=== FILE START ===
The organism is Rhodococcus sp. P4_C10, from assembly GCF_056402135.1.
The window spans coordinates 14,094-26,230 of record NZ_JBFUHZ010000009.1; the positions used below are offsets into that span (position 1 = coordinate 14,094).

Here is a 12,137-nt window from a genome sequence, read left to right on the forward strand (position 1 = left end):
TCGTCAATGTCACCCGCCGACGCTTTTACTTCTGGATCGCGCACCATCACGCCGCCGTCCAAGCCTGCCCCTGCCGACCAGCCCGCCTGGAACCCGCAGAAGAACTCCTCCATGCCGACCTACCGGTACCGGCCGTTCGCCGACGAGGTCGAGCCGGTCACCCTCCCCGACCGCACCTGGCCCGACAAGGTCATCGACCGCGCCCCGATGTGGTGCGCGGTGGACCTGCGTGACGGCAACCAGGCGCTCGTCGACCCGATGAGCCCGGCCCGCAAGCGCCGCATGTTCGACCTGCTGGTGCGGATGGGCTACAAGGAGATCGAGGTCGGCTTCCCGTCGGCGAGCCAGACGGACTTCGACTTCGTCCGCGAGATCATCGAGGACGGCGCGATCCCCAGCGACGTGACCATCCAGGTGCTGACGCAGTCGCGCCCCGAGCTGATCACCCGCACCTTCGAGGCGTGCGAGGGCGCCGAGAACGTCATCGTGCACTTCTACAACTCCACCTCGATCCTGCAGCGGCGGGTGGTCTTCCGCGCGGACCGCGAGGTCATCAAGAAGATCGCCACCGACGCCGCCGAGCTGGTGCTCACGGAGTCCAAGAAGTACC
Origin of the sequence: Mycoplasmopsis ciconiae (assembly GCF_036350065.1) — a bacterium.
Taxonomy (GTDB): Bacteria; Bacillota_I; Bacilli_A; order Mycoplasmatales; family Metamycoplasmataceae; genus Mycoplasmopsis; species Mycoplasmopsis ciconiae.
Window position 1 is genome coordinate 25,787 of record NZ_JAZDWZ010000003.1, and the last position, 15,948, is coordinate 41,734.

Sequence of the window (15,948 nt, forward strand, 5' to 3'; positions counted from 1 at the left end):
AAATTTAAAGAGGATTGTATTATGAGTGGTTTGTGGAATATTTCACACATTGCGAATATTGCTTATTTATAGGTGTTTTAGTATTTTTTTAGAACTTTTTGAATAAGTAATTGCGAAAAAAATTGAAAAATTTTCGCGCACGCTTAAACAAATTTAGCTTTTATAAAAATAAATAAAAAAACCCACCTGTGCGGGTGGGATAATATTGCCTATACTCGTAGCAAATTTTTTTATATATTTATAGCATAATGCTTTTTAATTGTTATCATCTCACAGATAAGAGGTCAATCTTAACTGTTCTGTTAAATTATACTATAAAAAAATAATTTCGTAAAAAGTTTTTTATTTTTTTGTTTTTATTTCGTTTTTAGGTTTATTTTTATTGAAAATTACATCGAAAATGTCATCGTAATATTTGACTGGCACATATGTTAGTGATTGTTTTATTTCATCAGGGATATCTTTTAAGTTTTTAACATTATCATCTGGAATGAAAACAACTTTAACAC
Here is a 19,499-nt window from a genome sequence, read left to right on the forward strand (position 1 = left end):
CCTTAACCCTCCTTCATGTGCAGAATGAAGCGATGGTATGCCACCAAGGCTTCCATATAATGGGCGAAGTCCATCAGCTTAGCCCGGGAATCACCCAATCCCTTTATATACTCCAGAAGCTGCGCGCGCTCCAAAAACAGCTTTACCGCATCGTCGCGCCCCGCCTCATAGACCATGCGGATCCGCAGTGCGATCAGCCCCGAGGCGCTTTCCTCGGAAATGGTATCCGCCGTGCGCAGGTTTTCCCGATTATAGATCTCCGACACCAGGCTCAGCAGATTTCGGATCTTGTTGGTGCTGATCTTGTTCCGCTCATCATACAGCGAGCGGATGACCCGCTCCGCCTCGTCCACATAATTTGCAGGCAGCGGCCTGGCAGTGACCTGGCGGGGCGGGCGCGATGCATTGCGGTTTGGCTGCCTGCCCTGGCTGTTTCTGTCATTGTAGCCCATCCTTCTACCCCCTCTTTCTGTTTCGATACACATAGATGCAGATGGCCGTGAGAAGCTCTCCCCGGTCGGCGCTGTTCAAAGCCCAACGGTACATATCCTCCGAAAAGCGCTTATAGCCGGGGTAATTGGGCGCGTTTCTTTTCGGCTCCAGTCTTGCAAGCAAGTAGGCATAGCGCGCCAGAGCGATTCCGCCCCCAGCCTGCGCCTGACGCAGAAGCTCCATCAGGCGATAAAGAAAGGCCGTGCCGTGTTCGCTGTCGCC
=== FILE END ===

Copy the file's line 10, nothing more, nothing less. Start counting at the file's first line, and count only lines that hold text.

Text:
Here is a 19,499-nt window from a genome sequence, read left to right on the forward strand (position 1 = left end):